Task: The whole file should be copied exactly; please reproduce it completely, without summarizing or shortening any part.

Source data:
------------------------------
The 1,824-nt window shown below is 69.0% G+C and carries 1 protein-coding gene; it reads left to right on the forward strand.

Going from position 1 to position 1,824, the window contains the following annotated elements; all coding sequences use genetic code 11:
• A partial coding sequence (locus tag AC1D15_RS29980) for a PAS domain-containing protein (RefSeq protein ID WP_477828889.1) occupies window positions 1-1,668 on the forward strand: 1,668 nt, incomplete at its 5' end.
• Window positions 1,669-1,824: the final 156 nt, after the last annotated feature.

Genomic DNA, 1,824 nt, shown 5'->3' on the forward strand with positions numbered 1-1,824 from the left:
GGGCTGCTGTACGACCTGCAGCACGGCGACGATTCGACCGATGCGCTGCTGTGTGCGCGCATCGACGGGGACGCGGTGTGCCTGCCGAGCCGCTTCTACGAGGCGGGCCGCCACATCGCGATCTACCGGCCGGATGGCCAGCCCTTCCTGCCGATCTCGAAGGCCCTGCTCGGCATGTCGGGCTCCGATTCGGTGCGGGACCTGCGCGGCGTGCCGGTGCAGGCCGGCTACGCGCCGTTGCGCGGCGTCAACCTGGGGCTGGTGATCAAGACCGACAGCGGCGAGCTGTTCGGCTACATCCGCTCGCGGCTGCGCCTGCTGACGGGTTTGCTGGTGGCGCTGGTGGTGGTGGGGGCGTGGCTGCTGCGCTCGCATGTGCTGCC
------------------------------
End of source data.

The 1,824-nt window shown below is 69.0% G+C and carries 1 protein-coding gene; it reads left to right on the forward strand.

Going from position 1 to position 1,824, the window contains the following annotated elements; all coding sequences use genetic code 11:
• A partial coding sequence (locus tag AC1D15_RS29980) for a PAS domain-containing protein (RefSeq protein ID WP_477828889.1) occupies window positions 1-1,668 on the forward strand: 1,668 nt, incomplete at its 5' end.
• Window positions 1,669-1,824: the final 156 nt, after the last annotated feature.

Genomic DNA, 1,824 nt, shown 5'->3' on the forward strand with positions numbered 1-1,824 from the left:
GGGCTGCTGTACGACCTGCAGCACGGCGACGATTCGACCGATGCGCTGCTGTGTGCGCGCATCGACGGGGACGCGGTGTGCCTGCCGAGCCGCTTCTACGAGGCGGGCCGCCACATCGCGATCTACCGGCCGGATGGCCAGCCCTTCCTGCCGATCTCGAAGGCCCTGCTCGGCATGTCGGGCTCCGATTCGGTGCGGGACCTGCGCGGCGTGCCGGTGCAGGCCGGCTACGCGCCGTTGCGCGGCGTCAACCTGGGGCTGGTGATCAAGACCGACAGCGGCGAGCTGTTCGGCTACATCCGCTCGCGGCTGCGCCTGCTGACGGGTTTGCTGGTGGCGCTGGTGGTGGTGGGGGCGTGGCTGCTGCGCTCGCATGTGCTGCC